Among the third generation artists drawing influences from Indian traditions, Nilima Sheikh is one of the most powerful feminine presence. Nilima’s recent show mounted by the Chemould Prescott Road at the Lalit Kala Akademi’s gallery at Delhi has showcased nine canvas scrolls from the show under the same title earlier in the Chemould Prescott Road, Mumbai.
An artist known for painterly and graceful qualities, Nilima’s ciphers are undemanding and reflective; whereas her subject matter is more emotional. Her earlier works like What Happened that Day III carry, Route II and III Planter from her show ‘Drawing Trails’ are her earlier approach to thematize violence and terror, trauma, grief of common mass. Kashmir no longer poses that old picturesque Bollywood imageries in our minds, rather creates a chill down the spine. The artist says, “The other daunting aspect about painting Kashmir is that it is currently torn by violence and strife. An extreme concern is to undo a few stereotypes that pervade the perception of the valley.” A non-stop struggle against the state by the common mass and the bullets piercing many of their bodies have become a regular news-strip. Kashmir, since independence has been constantly searching for their identity amidst the state sponsored brutality, rape, murder and physical-mental abuse by the armed forces in the name of AFSPA or something else. Nilima’s scrolls have representations of Kashmir in various shapes and forms in her own characteristic narrative as well as mystic language. The traditional motifs of marvel carving and weaving patterns have found their places as decorative jewels like that the miniatures in her works. Nilima’s stencilled motifs emphasize the textile-like quality of the surface, with architectural volume rendered through the arrangement of flat areas of geometric patterning in a manner recalling the work of legendary Persian miniaturist Bizhad.
The allegorical characters of her works are not only cantered around the grieving, crying and dying people but also the people farming, smoking or chatting as daily activities are represented along with the fantastic animals and birds. Nilima wants to remember the extinct and newly revived folk performing tradition called Bhand Pathar as her reference point for the characters in her paintings. Different technique of painting appeals Nilima, like miniature to the construction of an architectural scale or from conventionally hung paintings to scrolls and screens for theatrical set ups. Her work has overlapped many traditions, from the Japanese Ukiyo-e to Rajput and Mughal miniatures. About the process Nilima herself says, “by copying earlier images (historical miniatures) with my hands and interpreting them through my mind I can make history my own.”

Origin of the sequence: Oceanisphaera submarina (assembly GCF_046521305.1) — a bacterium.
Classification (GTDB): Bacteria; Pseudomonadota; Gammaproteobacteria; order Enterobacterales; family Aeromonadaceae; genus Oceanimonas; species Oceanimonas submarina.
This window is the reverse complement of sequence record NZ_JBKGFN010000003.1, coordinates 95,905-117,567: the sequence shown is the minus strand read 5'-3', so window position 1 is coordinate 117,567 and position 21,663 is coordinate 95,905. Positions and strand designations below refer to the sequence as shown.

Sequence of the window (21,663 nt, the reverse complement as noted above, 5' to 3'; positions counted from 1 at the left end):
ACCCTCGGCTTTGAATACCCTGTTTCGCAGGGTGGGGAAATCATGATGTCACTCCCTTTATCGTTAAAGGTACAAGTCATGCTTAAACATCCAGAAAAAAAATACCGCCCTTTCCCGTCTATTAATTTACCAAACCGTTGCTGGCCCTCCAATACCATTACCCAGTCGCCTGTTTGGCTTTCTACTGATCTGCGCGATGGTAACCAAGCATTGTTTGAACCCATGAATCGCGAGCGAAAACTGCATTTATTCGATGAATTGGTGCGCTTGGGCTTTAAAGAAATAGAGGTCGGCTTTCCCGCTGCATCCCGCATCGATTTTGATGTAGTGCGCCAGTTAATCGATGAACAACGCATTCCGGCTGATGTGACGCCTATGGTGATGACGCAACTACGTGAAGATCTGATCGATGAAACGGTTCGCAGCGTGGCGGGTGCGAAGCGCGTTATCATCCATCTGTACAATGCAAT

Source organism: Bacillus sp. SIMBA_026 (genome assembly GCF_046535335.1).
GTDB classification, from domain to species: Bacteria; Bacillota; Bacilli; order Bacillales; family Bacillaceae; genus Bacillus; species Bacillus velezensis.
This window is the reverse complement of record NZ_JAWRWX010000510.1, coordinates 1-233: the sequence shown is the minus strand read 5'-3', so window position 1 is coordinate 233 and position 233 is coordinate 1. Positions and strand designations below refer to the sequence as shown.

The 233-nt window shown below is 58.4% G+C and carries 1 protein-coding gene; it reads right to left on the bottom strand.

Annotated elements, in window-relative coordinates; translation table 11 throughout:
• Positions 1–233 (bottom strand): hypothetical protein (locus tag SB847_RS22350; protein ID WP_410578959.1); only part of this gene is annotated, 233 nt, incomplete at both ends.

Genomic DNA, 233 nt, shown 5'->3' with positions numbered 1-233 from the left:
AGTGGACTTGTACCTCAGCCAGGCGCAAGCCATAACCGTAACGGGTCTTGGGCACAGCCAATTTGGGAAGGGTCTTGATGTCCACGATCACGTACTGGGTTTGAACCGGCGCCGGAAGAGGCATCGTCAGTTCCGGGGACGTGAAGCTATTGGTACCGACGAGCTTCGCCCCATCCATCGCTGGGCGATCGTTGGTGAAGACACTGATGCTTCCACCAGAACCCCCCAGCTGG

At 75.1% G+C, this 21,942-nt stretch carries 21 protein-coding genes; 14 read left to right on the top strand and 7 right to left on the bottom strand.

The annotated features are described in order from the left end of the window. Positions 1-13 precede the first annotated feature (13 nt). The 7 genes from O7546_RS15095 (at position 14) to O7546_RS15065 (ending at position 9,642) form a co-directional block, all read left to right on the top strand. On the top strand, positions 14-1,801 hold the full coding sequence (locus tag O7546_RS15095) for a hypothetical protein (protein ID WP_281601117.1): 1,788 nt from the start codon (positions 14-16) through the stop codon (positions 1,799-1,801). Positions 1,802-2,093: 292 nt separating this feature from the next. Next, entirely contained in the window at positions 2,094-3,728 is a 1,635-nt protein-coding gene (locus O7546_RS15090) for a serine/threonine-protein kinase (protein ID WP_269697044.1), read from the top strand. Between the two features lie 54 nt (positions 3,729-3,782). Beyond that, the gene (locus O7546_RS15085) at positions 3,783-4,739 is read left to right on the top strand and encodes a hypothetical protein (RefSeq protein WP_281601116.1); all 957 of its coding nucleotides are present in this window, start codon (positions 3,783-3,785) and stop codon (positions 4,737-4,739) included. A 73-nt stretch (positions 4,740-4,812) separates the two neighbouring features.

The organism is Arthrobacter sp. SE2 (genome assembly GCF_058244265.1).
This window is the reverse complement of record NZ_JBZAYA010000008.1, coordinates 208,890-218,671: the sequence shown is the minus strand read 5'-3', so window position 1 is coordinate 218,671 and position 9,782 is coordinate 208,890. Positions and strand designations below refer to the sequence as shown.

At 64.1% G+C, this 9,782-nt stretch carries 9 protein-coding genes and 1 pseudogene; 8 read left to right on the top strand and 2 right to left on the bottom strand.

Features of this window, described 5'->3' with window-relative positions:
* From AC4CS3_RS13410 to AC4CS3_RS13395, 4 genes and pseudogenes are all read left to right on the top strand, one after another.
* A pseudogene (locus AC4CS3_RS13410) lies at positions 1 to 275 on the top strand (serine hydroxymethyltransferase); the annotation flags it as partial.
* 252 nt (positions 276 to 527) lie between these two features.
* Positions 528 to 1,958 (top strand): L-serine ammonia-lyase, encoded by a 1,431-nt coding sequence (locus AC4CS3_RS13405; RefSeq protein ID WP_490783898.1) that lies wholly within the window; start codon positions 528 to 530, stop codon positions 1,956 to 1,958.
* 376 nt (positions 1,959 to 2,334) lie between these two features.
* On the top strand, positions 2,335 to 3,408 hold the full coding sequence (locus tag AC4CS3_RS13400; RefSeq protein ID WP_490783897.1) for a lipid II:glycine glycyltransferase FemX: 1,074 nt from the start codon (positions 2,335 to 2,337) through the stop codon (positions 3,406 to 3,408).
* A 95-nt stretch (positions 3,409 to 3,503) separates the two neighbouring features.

Her scrolls in the show were hung in the gallery like no other two-dimensional paintings but like theatre drops or wings from the ceiling. The works displayed in the show are self-explanatory with the text sourced from important pieces of literature. The display had made the viewer walk around the works to be able to find out the textual references of her works and the entire series which are inscribed at the back of each scroll. References from Agha Shahid Ali to Salman Rushdie and from Chitralekha Zutshi to Basharat Peer finds its way into Nilima’s works.
Each Night Put Kashmir in Your Dreams, Nilima Sheikh, 29 March – April 30, 2010, Chemould Prescott Road, Mumbai